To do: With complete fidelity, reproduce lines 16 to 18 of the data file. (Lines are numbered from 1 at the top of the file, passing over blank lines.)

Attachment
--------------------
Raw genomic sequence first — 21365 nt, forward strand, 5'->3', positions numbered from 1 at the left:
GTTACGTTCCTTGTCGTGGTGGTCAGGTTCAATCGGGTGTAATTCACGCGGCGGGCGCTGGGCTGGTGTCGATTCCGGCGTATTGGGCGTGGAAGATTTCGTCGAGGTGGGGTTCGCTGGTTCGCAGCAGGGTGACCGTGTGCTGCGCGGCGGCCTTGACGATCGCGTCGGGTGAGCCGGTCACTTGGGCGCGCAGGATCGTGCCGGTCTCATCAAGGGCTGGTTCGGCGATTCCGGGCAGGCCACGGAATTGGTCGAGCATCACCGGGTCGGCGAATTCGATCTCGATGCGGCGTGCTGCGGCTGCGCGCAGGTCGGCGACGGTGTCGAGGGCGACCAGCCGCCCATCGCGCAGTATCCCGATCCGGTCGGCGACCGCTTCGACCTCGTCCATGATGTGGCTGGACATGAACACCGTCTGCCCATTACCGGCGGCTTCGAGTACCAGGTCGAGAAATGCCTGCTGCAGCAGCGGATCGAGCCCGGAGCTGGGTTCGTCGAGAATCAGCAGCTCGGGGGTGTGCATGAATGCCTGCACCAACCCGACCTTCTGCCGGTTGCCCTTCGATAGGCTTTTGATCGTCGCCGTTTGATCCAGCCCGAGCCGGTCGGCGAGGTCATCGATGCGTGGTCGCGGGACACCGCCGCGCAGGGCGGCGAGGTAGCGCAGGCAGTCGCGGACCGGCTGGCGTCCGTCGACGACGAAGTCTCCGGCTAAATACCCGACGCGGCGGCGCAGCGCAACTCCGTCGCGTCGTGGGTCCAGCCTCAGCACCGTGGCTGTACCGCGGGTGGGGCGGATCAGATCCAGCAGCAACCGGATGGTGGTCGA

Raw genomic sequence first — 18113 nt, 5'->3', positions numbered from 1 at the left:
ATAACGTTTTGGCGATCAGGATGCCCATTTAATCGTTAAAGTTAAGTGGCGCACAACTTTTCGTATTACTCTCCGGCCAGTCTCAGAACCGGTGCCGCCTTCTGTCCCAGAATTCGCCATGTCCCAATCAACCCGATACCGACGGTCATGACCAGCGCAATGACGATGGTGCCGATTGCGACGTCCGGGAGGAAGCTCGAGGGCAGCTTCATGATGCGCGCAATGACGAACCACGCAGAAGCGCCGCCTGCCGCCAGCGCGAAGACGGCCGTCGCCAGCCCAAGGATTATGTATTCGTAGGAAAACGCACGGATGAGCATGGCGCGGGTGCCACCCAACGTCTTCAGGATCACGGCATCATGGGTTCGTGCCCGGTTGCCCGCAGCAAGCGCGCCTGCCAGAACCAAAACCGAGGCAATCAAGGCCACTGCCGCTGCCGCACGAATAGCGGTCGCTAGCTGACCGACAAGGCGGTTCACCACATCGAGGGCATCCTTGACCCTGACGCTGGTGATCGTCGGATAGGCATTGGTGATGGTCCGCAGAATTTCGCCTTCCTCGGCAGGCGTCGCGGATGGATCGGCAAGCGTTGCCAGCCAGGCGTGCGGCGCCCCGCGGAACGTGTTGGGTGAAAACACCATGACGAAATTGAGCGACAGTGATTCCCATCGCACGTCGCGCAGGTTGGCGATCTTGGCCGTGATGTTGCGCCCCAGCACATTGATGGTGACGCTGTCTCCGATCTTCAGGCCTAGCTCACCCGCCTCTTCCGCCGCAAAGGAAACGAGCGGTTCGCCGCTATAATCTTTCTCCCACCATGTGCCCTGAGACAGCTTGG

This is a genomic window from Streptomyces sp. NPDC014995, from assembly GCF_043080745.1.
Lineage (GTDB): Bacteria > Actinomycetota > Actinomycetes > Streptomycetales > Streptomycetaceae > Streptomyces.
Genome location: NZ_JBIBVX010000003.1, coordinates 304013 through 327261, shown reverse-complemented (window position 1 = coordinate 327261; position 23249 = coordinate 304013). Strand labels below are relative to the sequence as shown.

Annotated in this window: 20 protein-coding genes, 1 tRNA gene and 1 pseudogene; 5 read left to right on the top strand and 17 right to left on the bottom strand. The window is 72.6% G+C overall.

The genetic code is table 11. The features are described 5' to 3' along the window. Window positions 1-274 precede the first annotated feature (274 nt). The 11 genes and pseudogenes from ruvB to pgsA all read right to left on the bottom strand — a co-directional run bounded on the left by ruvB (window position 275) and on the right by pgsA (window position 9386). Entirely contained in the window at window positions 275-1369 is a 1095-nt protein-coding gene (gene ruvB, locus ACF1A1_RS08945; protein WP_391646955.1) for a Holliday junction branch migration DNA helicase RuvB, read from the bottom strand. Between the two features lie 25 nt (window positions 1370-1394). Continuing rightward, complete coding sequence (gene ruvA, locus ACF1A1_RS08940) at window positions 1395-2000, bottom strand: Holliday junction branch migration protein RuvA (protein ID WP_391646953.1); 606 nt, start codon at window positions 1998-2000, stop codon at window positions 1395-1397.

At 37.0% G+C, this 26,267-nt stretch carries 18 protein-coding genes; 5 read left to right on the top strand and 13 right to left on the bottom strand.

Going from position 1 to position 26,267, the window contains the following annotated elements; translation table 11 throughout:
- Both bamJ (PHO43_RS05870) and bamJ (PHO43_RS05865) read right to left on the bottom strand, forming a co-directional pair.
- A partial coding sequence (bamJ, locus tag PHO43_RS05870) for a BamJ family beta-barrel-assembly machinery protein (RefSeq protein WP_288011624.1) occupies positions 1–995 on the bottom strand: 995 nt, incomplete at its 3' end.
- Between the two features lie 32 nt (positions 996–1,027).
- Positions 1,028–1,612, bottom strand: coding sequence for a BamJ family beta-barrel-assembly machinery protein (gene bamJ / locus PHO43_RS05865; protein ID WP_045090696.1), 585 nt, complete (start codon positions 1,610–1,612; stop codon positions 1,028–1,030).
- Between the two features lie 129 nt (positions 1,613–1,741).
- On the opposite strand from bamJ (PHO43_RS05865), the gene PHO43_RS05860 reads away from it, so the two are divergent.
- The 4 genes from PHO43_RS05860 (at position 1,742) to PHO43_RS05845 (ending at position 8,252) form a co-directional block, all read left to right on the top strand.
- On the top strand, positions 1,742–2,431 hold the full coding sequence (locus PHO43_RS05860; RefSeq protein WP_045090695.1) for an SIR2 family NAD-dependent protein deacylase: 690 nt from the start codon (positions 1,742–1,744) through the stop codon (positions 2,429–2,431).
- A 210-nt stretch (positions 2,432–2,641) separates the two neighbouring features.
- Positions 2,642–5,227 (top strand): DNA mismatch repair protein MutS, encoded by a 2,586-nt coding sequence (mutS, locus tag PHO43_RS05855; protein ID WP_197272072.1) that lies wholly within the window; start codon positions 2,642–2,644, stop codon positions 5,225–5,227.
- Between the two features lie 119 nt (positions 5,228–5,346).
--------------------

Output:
- Between the two features lie 129 nt (positions 1,613–1,741).
- On the opposite strand from bamJ (PHO43_RS05865), the gene PHO43_RS05860 reads away from it, so the two are divergent.
- The 4 genes from PHO43_RS05860 (at position 1,742) to PHO43_RS05845 (ending at position 8,252) form a co-directional block, all read left to right on the top strand.